Saturday, November 9, 2013

DIY How to make a personalized Embroidered Christmas Stocking

One of the traditions I've started for our family, is making a personalized stocking. The first three I made were ones I picked up at a local craft store. The design and all the material came in a pack and it helped me learn all the tricks of embroidery. After making three, I decided I would try designing my own and it turned out beautifully. The best part was including caricatures of our family, which made it more fun and meaningful. The first design I came up with and made included a scene where our family of four was singing Christmas carols and I gave it to our youngest (at the time) who loved it.

Somehow, I got a bit behind and wasn't able to make a stocking for our son before our last baby was born. Since the baby would be using our plain stocking I decided I better get to it and make one for our little guy. I decided to use a snowball fight scene and love how it turned out:

If you're interested in making your own personalized stocking, but don't have much experience with applique, or embroidery, then you could start out with a kit that includes all your supplies, and instructions (like Bucilla's stocking kits), or if you feel brave you could try it on your own (like I did here). There's so many good tutorials and guides on embroidery that you can find on the web. So you shouldn't feel completely lost. Here's a basic outline of how I made mine:

First, I got flannel as fabric for the front and then cotton gingham for the inside. I already had a lot of leftovers of felt for my scene. You can find felt in any craft store as well as embroidery thread, beads, and sequins. After cutting out the shape (make sure to account for the seam allowance and cut it out bigger than you'd like the finished product to be), I sewed another piece of fabric so the inside would look nice, and so the goodies Santa brings wouldn't snag on embroidery threads. Just put right sides together and then later it will flip over so you'll have a beautiful seam. Only sew the top. Don't finish the sides until your design is complete.

Then I drew what I wanted the scene on the stocking to look like and cut out the background first (a sledding hill).

Then  I pinned where I wanted other pieces of the picture to go:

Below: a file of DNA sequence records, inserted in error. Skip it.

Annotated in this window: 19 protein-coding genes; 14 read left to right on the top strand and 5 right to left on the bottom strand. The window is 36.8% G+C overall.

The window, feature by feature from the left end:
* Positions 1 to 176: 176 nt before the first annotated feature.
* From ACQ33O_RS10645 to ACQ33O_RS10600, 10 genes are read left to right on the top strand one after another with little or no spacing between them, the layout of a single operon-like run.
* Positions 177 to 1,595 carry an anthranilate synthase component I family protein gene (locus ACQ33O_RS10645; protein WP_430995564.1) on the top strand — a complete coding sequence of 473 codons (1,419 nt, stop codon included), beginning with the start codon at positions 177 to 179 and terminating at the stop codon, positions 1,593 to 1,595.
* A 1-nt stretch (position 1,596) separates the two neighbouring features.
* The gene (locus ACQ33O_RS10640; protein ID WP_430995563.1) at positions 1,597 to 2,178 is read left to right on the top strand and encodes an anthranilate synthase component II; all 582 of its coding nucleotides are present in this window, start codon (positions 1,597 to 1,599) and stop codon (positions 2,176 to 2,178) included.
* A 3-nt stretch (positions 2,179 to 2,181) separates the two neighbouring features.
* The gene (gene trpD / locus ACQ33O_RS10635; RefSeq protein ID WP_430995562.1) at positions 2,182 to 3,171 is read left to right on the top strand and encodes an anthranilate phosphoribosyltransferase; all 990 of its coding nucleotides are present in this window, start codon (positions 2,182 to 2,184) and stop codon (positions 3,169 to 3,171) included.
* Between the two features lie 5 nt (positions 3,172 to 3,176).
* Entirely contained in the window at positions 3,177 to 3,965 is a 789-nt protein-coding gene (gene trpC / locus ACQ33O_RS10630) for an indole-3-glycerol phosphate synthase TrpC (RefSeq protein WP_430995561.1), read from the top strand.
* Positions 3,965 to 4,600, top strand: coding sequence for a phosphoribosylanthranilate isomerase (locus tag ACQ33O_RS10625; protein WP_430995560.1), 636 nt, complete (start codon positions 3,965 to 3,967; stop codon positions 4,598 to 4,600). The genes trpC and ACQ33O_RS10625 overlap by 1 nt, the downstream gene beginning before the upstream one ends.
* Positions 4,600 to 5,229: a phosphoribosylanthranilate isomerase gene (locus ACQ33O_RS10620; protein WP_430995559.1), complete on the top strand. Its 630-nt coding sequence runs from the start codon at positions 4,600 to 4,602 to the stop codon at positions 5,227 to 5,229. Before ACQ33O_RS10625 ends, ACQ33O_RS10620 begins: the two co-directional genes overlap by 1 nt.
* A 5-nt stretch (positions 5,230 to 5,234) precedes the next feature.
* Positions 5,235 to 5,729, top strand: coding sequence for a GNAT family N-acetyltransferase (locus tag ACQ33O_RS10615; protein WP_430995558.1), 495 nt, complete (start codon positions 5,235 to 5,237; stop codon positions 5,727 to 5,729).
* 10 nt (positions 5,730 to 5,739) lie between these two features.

I'd then start to cut out pieces of felt to make the characters. Here you can see I changed how my arm and the position of the baby with the felt versus where it was in the picture. When the top part of the body was done I started the hair.

For the hair I wound embroidery thread around a couple of times trying to make it a tad longer than I wanted the length of hair to be. I then would stitch the thread to the top of the head (I wasn't too careful about how it looked since I knew the hats would cover the hair).

Since I was making it for a child, I made extra stitches to make sure the hair was nice and secure.

Once I was done I'd snip the ends to the desired hair length and would add a hat:

Here's how I made the pom pom on top of the hats. Grab the color/colors you want:

Wind the string around your finger. Do it loose enough you'll be able to pull it off. Then take a needle to the top or bottom of all the strings and tie them together a couple of times. Make sure they're all secure then snip the top to desired length and fluff the strings.

You'll wind thread to make bangs as well:

Then stitch the bangs securely in place and cut to desired length (see the bangs on the side haven't been trimmed like the bangs on the right):

Here's a trick I'd keep track of all the small felt pieces I'd cut out: I'd baste stitch on top of my picture and would adjust to how I really wanted the pieces. I also pinned the pieces to make it all really secure:

Here's how you can make curly hair: Double up a long piece of string as shown in the picture. Then, begin to twist the tops and bottoms in opposite directions...

Then push your ends towards each other and the strings will wind around each other even more like this (except you will have two hands since you won't be taking a picture):

I stitched the curls to the head leaving extra to hang over side so the curls would stay. I actually didn't cover this girls hair and just sewed it in place...

After all your caricatures are pieced and sewn together, you can add stitches to make the face. You can also add thread and sequins to add details to your picture to make snow flakes, Christmas lights, eyelashes etc.You can also add a little stuffing to add depth and a more 3-D feel.

My kids all loved that Daddy was laughing about a snowball getting him really good. Who do you think plastered him?

I like adding thread to the bottom of the scarfs for detail. I also did french knots to make polka dots. I've used french knots to make eyes before as well.

After you're done add your child's name to the top (examples on stockings below) and you're done! While it takes a lot of time, these stockings will be cherished and much more special than a plain ol' one you can pick up at the drugstore.

Here are the first two stockings I made from Bucilla. They came with all the supplies and explained how to do all the stitches. So, if you need a more in depth tutorial, or don't think you can come up with a fun scene of your own, these are beautiful and fun as well. I found that my own design went a lot quicker though since it wasn't as intricate as these so if you want it done before Christmas I suggest you get started soon!


  1. That stocking is so adorable! Maybe someday I'll make my own.

  2. You should! If you do make sure to post a picture or send it my way!